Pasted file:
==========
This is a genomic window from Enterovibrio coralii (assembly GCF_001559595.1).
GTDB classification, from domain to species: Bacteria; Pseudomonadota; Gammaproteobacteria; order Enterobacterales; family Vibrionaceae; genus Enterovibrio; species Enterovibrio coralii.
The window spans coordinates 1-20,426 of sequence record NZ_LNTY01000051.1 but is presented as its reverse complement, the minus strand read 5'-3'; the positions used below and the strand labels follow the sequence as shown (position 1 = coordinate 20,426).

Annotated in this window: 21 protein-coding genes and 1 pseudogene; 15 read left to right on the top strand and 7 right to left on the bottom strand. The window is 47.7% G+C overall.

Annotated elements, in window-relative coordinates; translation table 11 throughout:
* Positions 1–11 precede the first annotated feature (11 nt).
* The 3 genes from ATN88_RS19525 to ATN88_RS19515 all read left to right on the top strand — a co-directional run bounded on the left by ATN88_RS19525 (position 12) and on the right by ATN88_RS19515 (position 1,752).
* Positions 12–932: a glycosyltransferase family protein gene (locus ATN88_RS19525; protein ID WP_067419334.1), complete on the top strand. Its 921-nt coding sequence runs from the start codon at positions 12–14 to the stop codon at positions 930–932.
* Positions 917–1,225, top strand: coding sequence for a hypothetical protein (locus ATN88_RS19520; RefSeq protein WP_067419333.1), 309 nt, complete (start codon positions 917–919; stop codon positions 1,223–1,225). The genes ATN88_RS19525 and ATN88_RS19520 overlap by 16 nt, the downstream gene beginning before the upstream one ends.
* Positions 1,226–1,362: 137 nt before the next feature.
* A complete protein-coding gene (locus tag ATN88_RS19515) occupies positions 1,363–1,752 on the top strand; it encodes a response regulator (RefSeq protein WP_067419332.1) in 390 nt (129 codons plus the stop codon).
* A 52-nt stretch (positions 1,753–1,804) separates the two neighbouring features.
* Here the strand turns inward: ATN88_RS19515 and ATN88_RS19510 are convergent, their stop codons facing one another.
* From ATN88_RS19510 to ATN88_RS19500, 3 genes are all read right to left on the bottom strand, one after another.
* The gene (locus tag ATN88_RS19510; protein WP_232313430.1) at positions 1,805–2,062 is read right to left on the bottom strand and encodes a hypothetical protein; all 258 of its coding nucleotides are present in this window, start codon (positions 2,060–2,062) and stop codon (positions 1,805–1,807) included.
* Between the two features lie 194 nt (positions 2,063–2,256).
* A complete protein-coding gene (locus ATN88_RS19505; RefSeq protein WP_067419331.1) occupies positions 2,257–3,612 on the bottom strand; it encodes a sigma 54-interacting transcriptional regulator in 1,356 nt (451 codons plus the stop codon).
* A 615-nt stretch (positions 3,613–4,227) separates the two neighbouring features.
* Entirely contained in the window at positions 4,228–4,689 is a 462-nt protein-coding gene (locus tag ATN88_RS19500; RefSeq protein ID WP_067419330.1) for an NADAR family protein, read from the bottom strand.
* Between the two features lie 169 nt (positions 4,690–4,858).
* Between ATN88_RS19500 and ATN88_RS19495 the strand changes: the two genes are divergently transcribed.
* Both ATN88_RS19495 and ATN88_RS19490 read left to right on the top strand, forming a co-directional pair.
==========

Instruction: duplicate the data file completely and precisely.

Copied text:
This is a genomic window from Enterovibrio coralii (assembly GCF_001559595.1).
GTDB classification, from domain to species: Bacteria; Pseudomonadota; Gammaproteobacteria; order Enterobacterales; family Vibrionaceae; genus Enterovibrio; species Enterovibrio coralii.
The window spans coordinates 1-20,426 of sequence record NZ_LNTY01000051.1 but is presented as its reverse complement, the minus strand read 5'-3'; the positions used below and the strand labels follow the sequence as shown (position 1 = coordinate 20,426).

Annotated in this window: 21 protein-coding genes and 1 pseudogene; 15 read left to right on the top strand and 7 right to left on the bottom strand. The window is 47.7% G+C overall.

Annotated elements, in window-relative coordinates; translation table 11 throughout:
* Positions 1–11 precede the first annotated feature (11 nt).
* The 3 genes from ATN88_RS19525 to ATN88_RS19515 all read left to right on the top strand — a co-directional run bounded on the left by ATN88_RS19525 (position 12) and on the right by ATN88_RS19515 (position 1,752).
* Positions 12–932: a glycosyltransferase family protein gene (locus ATN88_RS19525; protein ID WP_067419334.1), complete on the top strand. Its 921-nt coding sequence runs from the start codon at positions 12–14 to the stop codon at positions 930–932.
* Positions 917–1,225, top strand: coding sequence for a hypothetical protein (locus ATN88_RS19520; RefSeq protein WP_067419333.1), 309 nt, complete (start codon positions 917–919; stop codon positions 1,223–1,225). The genes ATN88_RS19525 and ATN88_RS19520 overlap by 16 nt, the downstream gene beginning before the upstream one ends.
* Positions 1,226–1,362: 137 nt before the next feature.
* A complete protein-coding gene (locus tag ATN88_RS19515) occupies positions 1,363–1,752 on the top strand; it encodes a response regulator (RefSeq protein WP_067419332.1) in 390 nt (129 codons plus the stop codon).
* A 52-nt stretch (positions 1,753–1,804) separates the two neighbouring features.
* Here the strand turns inward: ATN88_RS19515 and ATN88_RS19510 are convergent, their stop codons facing one another.
* From ATN88_RS19510 to ATN88_RS19500, 3 genes are all read right to left on the bottom strand, one after another.
* The gene (locus tag ATN88_RS19510; protein WP_232313430.1) at positions 1,805–2,062 is read right to left on the bottom strand and encodes a hypothetical protein; all 258 of its coding nucleotides are present in this window, start codon (positions 2,060–2,062) and stop codon (positions 1,805–1,807) included.
* Between the two features lie 194 nt (positions 2,063–2,256).
* A complete protein-coding gene (locus ATN88_RS19505; RefSeq protein WP_067419331.1) occupies positions 2,257–3,612 on the bottom strand; it encodes a sigma 54-interacting transcriptional regulator in 1,356 nt (451 codons plus the stop codon).
* A 615-nt stretch (positions 3,613–4,227) separates the two neighbouring features.
* Entirely contained in the window at positions 4,228–4,689 is a 462-nt protein-coding gene (locus tag ATN88_RS19500; RefSeq protein ID WP_067419330.1) for an NADAR family protein, read from the bottom strand.
* Between the two features lie 169 nt (positions 4,690–4,858).
* Between ATN88_RS19500 and ATN88_RS19495 the strand changes: the two genes are divergently transcribed.
* Both ATN88_RS19495 and ATN88_RS19490 read left to right on the top strand, forming a co-directional pair.